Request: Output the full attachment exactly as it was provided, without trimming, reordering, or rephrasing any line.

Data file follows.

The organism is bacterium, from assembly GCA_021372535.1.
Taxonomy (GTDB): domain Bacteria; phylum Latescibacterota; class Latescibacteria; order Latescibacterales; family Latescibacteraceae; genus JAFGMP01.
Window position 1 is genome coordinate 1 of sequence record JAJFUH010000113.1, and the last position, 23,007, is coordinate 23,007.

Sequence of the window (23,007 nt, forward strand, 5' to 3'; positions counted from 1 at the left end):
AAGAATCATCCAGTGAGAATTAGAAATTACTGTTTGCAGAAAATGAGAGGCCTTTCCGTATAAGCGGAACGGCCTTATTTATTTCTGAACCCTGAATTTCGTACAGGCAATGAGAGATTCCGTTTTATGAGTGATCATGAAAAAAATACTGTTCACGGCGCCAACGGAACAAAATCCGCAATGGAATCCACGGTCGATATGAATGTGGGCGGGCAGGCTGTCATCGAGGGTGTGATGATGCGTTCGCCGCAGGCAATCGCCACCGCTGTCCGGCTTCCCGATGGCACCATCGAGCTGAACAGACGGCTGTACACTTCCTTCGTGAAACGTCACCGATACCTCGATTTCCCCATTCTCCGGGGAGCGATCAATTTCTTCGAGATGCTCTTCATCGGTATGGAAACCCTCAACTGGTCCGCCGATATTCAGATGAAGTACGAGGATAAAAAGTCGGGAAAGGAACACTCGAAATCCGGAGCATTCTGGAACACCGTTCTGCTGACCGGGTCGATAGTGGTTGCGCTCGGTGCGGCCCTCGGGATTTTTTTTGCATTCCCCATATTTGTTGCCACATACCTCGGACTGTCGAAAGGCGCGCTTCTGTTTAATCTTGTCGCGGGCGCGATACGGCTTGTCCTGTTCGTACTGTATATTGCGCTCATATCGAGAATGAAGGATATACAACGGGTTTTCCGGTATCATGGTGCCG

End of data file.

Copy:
The organism is bacterium, from assembly GCA_021372535.1.
Taxonomy (GTDB): domain Bacteria; phylum Latescibacterota; class Latescibacteria; order Latescibacterales; family Latescibacteraceae; genus JAFGMP01.
Window position 1 is genome coordinate 1 of sequence record JAJFUH010000113.1, and the last position, 23,007, is coordinate 23,007.

Sequence of the window (23,007 nt, forward strand, 5' to 3'; positions counted from 1 at the left end):
AAGAATCATCCAGTGAGAATTAGAAATTACTGTTTGCAGAAAATGAGAGGCCTTTCCGTATAAGCGGAACGGCCTTATTTATTTCTGAACCCTGAATTTCGTACAGGCAATGAGAGATTCCGTTTTATGAGTGATCATGAAAAAAATACTGTTCACGGCGCCAACGGAACAAAATCCGCAATGGAATCCACGGTCGATATGAATGTGGGCGGGCAGGCTGTCATCGAGGGTGTGATGATGCGTTCGCCGCAGGCAATCGCCACCGCTGTCCGGCTTCCCGATGGCACCATCGAGCTGAACAGACGGCTGTACACTTCCTTCGTGAAACGTCACCGATACCTCGATTTCCCCATTCTCCGGGGAGCGATCAATTTCTTCGAGATGCTCTTCATCGGTATGGAAACCCTCAACTGGTCCGCCGATATTCAGATGAAGTACGAGGATAAAAAGTCGGGAAAGGAACACTCGAAATCCGGAGCATTCTGGAACACCGTTCTGCTGACCGGGTCGATAGTGGTTGCGCTCGGTGCGGCCCTCGGGATTTTTTTTGCATTCCCCATATTTGTTGCCACATACCTCGGACTGTCGAAAGGCGCGCTTCTGTTTAATCTTGTCGCGGGCGCGATACGGCTTGTCCTGTTCGTACTGTATATTGCGCTCATATCGAGAATGAAGGATATACAACGGGTTTTCCGGTATCATGGTGCCG